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California Unpaid Wages

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Although California labor law requires hourly employees be paid for all time spent in work related duties, Meal and Rest Break Wage Violations and subsequent meal and rest break lawsuits are common. And when it comes to issues such as donning and doffing and logging into and out of computer systems, the rules are not always clear. California labor lawsuits have been filed against employers alleging employees are required to spend unpaid time putting on and taking off protective gear or specialized uniforms or otherwise carrying out activities that are required for their jobs. In some cases, the courts have found that employees should be compensated for this time.


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California Meal and Rest Breaks

donningdoffingcasepage252Meal breaks and rest periods are due to any non-exempt, hourly-paid worker under provisions in the California labor code and the federal Fair Labor Standards Act (FLSA). California labor employment law holds that non-exempt, hourly employees are provided with at least one rest period, as well as a meal break to last not less than 30 minutes and to be taken prior to the start of the fifth consecutive hour of work. And employees who work for eight hours or more are entitled to 10-minute breaks every four hours. A second 30-minute meal break must be provided if an employee works more than 10 hours. Such statutes are designed to help keep an employee fresh and engaged at the task at hand, through a provision for regular rest intervals and proper nourishment. During the meal period, California lunch break law requires that employers do the following:
  • Relinquish control over the employee’s activities;
  • Permit them a reasonable opportunity to take an uninterrupted 30-minute break;
  • Not impede or discourage the employee from doing so.
Visit the Labor Commissioner’s Office for more information about meal periods.

Meal and Rest Break Wage Violation Lawsuits and Settlements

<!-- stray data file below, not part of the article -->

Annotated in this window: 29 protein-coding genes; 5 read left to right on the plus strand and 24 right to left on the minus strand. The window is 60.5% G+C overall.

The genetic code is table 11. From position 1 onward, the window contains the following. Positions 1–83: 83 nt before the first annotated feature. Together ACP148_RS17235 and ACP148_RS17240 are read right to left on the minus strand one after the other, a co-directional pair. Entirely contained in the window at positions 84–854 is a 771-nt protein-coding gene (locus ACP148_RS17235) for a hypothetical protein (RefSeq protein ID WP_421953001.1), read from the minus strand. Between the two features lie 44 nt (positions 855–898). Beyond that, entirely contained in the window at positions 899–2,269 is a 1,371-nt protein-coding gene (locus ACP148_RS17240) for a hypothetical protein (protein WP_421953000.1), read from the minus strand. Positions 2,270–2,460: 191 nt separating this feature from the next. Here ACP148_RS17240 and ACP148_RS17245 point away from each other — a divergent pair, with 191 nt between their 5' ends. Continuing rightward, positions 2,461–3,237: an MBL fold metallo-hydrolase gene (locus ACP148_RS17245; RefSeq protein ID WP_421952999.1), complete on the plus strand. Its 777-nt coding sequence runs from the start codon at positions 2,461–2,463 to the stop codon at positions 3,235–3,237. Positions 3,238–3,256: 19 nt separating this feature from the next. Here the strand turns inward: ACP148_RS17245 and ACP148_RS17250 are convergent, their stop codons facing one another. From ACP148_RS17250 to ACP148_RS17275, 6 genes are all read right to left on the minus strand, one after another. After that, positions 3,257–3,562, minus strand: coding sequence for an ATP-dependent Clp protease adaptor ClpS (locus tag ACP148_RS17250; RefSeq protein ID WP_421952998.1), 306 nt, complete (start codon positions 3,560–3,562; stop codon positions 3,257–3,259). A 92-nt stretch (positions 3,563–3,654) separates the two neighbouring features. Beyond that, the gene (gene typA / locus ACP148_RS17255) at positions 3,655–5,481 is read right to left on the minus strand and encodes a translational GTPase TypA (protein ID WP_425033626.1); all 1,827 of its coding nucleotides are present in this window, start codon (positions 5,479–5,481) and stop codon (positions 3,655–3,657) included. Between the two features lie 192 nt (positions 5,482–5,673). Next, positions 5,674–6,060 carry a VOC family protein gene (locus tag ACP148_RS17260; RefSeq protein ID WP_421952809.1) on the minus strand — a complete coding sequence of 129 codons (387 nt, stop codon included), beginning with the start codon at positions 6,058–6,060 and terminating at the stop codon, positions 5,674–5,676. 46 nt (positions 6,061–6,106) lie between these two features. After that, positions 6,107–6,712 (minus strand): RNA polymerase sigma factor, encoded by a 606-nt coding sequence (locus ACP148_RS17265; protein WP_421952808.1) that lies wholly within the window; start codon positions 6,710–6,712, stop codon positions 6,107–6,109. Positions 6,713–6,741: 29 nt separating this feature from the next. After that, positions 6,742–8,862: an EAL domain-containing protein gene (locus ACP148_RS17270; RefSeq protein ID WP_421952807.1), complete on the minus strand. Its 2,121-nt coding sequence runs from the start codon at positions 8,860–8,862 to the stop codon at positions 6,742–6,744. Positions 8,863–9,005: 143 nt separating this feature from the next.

Meal and Rest Break lawsuits allege violations to California state labor laws. A worker at Amazon Shipping Centre and Golden State FC, LLC, in Sacramento filed a complaint in November, 2017 alleging he was regularly denied overtime wages and compensation for missed meals and rest breaks during long shifts at the Sacramento County shipping center. The case is Romeo Palma v. Golden State FC LLC d/b/a, in the Superior Court of the State of Sacramento.

In August of 2017, Amazon was also accused of meal break violations at fulfillment centers in Patterson and San Bernardino. The lawsuit was filed in Stanislaus County Superior Court on behalf of Linda Quinteros, who had worked in Patterson, and Christopher Ward, a former San Bernardino employee. (Ward et al v. Amazon et al, Case number 1:2017cv01300.)

An overtime pay lawsuit filed in 2016 against Interstate Hotels and Resorts Inc. alleged that Interstate-RIM did not have a policy in place to facilitate the provision of a 30-minute meal period, provided without interruption, prior to the 5th hour of work as mandated by California employment law. Plaintiff Raymond U, who worked as a security officer at the Westin Bonaventure, claimed he worked shifts in excess of five hours without taking a 30-minute break for a meal, and the hotel failed to pay him one hour’s wages for each missed meal period, Interstate Hotels and Resorts Inc. and Today’s IV Inc. agreed to pay over $1.4 million into a settlement fund to resolve employee claims alleging various violations of the California Labor Law.